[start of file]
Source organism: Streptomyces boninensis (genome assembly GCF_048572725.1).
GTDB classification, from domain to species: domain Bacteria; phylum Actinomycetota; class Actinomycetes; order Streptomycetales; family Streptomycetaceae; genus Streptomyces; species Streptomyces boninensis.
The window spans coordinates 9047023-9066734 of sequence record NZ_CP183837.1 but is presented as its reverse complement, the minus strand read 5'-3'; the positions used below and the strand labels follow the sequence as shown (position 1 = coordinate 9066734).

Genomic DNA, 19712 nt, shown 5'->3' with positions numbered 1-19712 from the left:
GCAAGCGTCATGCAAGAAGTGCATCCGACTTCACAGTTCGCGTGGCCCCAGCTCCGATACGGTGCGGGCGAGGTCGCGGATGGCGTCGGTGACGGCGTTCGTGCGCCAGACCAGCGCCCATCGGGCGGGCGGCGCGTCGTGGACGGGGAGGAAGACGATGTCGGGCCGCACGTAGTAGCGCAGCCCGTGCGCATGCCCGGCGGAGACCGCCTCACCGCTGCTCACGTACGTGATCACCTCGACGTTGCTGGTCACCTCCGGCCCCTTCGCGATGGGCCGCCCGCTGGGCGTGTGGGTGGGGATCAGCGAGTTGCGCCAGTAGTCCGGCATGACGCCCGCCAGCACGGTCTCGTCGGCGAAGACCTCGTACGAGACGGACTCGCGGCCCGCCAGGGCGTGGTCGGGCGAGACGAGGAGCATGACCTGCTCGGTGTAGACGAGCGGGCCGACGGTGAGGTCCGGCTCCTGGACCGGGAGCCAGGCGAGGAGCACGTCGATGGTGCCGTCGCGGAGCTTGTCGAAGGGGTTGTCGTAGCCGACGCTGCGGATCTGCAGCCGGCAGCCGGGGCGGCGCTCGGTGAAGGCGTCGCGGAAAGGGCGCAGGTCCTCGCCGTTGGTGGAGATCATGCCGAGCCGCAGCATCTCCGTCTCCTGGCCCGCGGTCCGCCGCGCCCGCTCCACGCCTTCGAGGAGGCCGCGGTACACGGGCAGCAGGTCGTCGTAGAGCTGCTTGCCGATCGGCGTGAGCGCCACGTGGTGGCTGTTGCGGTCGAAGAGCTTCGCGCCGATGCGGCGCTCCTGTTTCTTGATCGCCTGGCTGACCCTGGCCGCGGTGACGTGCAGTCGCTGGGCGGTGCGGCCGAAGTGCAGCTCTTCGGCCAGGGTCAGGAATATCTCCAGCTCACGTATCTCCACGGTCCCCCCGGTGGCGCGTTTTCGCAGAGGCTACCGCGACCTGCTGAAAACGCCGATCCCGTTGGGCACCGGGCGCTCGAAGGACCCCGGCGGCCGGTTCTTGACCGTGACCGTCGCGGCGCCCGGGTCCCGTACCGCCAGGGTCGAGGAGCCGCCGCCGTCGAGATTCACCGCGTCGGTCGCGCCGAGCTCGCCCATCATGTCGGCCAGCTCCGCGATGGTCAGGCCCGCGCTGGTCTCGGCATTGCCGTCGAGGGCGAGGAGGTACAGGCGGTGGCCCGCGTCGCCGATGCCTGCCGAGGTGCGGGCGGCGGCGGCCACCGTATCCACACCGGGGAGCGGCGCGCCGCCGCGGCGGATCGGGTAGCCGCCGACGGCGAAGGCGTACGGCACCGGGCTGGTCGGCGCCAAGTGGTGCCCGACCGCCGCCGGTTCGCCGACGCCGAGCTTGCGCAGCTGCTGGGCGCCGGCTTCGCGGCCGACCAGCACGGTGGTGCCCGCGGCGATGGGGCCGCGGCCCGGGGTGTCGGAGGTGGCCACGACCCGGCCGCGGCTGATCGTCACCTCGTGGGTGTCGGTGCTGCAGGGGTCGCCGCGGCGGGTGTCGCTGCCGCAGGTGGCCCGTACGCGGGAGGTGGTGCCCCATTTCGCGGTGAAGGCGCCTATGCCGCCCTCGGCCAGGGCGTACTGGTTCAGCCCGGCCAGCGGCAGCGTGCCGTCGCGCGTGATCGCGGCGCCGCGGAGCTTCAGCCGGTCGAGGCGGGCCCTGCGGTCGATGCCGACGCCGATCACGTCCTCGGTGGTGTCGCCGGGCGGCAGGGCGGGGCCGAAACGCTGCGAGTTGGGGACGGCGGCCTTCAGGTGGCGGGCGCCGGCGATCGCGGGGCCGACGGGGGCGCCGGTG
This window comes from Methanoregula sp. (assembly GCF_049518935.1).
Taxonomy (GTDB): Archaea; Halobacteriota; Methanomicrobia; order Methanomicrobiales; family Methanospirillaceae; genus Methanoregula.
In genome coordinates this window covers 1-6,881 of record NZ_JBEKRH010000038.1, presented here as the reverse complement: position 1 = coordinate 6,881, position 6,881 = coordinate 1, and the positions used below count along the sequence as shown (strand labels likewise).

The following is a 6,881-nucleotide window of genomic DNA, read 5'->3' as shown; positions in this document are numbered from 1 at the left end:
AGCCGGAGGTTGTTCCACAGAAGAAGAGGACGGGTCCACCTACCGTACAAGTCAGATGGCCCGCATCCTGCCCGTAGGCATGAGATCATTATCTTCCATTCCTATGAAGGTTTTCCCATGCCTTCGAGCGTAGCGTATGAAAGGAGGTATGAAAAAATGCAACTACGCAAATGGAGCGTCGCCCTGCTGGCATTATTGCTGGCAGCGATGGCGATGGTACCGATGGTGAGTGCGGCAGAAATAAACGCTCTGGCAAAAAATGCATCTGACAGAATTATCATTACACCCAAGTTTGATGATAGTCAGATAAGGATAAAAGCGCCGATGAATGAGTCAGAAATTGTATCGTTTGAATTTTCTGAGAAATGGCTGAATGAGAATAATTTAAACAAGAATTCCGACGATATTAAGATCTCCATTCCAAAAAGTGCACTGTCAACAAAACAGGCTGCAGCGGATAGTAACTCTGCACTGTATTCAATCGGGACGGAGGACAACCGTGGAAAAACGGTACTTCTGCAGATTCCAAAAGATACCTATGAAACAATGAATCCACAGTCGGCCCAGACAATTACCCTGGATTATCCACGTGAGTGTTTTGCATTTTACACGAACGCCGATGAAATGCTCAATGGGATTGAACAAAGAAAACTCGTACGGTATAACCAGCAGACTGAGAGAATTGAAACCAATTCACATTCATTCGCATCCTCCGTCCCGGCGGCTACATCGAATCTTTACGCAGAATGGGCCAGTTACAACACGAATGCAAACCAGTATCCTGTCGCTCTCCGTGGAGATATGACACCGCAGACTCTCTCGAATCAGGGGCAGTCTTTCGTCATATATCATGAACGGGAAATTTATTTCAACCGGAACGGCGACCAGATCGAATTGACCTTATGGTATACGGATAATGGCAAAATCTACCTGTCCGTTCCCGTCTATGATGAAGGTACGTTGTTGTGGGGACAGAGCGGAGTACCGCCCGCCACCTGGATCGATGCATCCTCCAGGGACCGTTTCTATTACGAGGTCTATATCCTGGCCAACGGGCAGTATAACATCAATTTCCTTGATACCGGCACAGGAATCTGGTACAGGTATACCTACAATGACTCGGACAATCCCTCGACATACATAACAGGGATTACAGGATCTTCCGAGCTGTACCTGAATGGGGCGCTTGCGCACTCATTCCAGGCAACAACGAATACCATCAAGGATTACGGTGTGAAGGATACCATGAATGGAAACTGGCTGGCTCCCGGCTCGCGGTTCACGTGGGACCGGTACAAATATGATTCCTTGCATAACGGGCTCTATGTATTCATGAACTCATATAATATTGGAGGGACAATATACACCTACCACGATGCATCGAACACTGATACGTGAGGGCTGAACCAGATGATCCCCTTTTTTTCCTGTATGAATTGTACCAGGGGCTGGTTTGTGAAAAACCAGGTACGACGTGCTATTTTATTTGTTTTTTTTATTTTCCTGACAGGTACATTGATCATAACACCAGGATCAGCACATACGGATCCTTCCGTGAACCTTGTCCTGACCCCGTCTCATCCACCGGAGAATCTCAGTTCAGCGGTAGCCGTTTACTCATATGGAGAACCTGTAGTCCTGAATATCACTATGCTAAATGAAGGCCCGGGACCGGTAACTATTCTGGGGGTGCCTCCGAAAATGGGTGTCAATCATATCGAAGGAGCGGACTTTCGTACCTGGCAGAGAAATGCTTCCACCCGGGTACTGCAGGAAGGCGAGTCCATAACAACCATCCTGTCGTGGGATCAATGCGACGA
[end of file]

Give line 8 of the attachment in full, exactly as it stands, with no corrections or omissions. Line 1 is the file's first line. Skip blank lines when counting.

In genome coordinates this window covers 1-6,881 of record NZ_JBEKRH010000038.1, presented here as the reverse complement: position 1 = coordinate 6,881, position 6,881 = coordinate 1, and the positions used below count along the sequence as shown (strand labels likewise).